When conducting an analysis of big web applications, having a screenshot of the discovered resources could be very handy. We need to add this capability by taking a screenshot of all the resources that return a 200 status code.
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- [Instructor] Hi and welcome to the last video…of this section.…In this short video we're going to learn…how we can take a screen shot automatically…from our brute forcer.…In this video we're going to see why…taking pictures could be useful…in which libraries we need to add…to be able to add this capability to our script.…Finally we're going to run the new brute forcer…and take some pictures.…What do we want to achieve in this video?…Basically we want to take a screen shot…of every resource that returns a 200 code.…
This will help us to speed up the analysis…of our big apps or when testing multiple apps…in a short period of time.…For this I choose selenium web driver…for Python and Phantom JS.…Selenium web driver is a tool used…to automate web browsers pragmatically,…mainly for software testing purposes.…Selenium web driver will drive Phantom JS,…which is a headless browser and we'll have…access to Phantom JS capabilities in Python.…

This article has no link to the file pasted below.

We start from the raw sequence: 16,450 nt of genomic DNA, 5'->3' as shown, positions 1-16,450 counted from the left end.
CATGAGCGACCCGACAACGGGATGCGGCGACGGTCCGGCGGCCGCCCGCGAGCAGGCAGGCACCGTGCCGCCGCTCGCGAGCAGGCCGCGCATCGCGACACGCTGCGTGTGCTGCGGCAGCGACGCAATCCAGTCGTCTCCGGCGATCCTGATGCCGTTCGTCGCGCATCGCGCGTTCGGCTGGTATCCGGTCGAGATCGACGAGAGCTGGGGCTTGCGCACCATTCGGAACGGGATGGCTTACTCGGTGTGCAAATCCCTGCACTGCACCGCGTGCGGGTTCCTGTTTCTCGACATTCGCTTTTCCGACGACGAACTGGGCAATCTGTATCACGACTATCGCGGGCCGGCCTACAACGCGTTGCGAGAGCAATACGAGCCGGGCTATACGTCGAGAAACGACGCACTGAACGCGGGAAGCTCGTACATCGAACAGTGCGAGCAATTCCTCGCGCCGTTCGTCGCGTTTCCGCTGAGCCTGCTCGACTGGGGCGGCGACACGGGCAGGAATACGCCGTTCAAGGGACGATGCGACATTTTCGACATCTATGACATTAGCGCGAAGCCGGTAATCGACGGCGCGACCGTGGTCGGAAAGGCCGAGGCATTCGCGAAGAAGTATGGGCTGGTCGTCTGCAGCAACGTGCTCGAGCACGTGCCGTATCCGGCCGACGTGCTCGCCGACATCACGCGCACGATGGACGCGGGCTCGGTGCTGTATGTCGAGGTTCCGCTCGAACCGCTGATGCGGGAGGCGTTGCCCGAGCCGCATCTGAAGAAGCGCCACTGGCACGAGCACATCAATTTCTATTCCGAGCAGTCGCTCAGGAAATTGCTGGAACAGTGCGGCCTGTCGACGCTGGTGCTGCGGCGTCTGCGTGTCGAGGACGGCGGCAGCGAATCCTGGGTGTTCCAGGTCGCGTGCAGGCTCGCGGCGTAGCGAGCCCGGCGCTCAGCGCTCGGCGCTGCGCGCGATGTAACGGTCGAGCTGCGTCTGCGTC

In this case the screen shot function.…But we can also access the dom,…which will be very useful for testing dom injections.…
Stop using automated testing tools. Customize and write your own tests with Python! While there are an increasing number of sophisticated ready-made tools to scan systems for vulnerabilities, Python allows testers to write system-specific scripts—or alter and extend existing testing tools—to find, exploit, and record as many security weaknesses as possible. This course will give you the necessary skills to write custom tools for different scenarios and modify existing Python tools to suit your application's needs.
Christian Martorella starts off by providing an overview of the web application penetration testing process and the tools the professionals use to perform these tests. Next he shows how to interact with web applications using Python, HTTP, and the Requests library. Then follow the web application penetration testing methodology. Each section contains practical Python examples. To finish off, Christian shows how to use the tools against a vulnerable web application created specifically for this course.
- Understanding web penetration testing
- Interacting with web applications via HTTP and the Requests library
- Analyzing HTTP responses
- Web crawling with Scrapy
- Extracting information
- Discovering resources
- Testing passwords
- Detecting and exploiting SQL injection vulnerabilities
- Intercepting HTTP requests